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THE PRINCESS OF WALES' DINNER
THE Princess of Wales, who, it is said had never been very actively
interested in philanthropic or charitable enterprises, proposed that one feature
of the Jubilee celebration should be a dinner given in various quarters of
London to the mendicant poor. All sorts of dire evils were prophesied - the
gathering of beggars and criminals from all parts of the kingdom; the great
difficulties with which the police would have to contend, their endurance and
intelligence already taxed to the utmost with the greatly increased difficulties
of their duties throughout Jubilee week. Then it was urged that it would he a
foolish expenditure of money - a dinner that would be eaten in a few moments,
the cost of which would furnish the poor with supplies of necessaries that would
last them many days. Various plans, however, were presented, amended and
altered, until the anticipated difficulties were successfully overcome and no
apprehension of failure remained. Instead of one great dinner, it was wisely
decided that there should be many; each under the management of some well
organized society accustomed to dealing with the poor; especially with those in
the East End, although the charity was not to be confined to that district.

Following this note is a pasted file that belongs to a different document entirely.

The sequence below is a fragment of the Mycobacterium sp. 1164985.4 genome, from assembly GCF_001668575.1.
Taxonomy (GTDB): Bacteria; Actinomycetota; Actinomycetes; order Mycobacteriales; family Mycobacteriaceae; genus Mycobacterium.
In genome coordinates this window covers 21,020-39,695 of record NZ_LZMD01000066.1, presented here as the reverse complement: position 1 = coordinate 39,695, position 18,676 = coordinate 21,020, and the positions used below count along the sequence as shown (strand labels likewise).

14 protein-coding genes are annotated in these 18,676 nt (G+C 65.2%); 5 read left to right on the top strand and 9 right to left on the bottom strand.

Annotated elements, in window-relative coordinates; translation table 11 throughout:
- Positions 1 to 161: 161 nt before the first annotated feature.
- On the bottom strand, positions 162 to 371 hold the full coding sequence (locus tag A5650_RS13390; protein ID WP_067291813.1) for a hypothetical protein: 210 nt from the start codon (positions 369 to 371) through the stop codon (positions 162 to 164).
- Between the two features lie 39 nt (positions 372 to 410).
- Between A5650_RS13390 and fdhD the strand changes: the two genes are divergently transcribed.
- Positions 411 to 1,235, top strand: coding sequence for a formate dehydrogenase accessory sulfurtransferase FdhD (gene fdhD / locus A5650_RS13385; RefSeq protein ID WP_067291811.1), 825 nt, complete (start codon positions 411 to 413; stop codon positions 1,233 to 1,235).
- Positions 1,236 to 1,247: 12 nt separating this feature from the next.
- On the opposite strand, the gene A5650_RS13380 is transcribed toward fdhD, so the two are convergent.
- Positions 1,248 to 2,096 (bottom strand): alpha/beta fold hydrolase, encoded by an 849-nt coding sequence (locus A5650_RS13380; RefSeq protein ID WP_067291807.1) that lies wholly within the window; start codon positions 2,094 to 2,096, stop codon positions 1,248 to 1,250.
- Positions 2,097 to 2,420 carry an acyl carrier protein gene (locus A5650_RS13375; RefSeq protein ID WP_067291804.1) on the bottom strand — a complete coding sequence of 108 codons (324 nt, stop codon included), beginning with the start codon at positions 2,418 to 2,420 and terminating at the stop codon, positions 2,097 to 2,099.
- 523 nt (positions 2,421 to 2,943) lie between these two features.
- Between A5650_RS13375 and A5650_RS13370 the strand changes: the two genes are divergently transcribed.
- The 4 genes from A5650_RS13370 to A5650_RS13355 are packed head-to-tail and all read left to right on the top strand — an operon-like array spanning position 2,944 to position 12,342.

Seven hundred were fed in Central Hall, Holborn; 400 at Clerkenwell road; 1,000
at Northampton Institute; 1,000 at St. Martin's Town Hall; 1,000 at Assembly
Hall, Mile End road; 6,000 were feasted at dinners held in Spitalfields; 10,000
in the mission and parish schools of Islington; 600 indi-[-322-]gent
blind at Surrey Chapel, Blackfriars road. In West Ham, the rule was varied, and,
instead of a dinner 10,000 were each given a half crown, which bought bread,
meat and vegetables that the recipients were able to take home and share with
In many places the tables were spread and the guests were painstakingly served; in others, each man and woman was handed a paper bag containing bread, meat, cheese and fruit. But the benefaction was not confined to adults; children were included in the feast and they were certainly the most deserving, because they were helpless and unaccountable for their ignorance, poverty and misery. With other great undertakings, the Ragged School Union had consented to provide for 1,000 crippled children, as their part in the expenditure of what was called "the Princess of Wales Jubilee Fund." The children most needy and deserving had been carefully looked out by the district visitors attached to the Union; alphabetical lists prepared, giving the name and residence of each one of the fortunate thousand. Upon the teachers and visitors also devolved, in many instances, the duty of seeing to it that the little cripples were clean and properly clad. For this reason, when they appeared at the dinner, they did not seem half so miserable and neglected as might have been expected; very few were ragged, for the clothes given them had been carefully mended, and even those who suffered most keenly were, for the moment, gladdened and comforted.
Through the courtesy of the Lord Mayor, Sir Faudel Philips, and Mr. John Kirk, the Secretary of the Ragged School Union, I received a card to the dinner given the crippled children in Queen's Hall, People's Palace, Mile End road. The card was quite formal and artistic, the border and vignette portrait of the Queen in gold, with gold and scarlet lettering.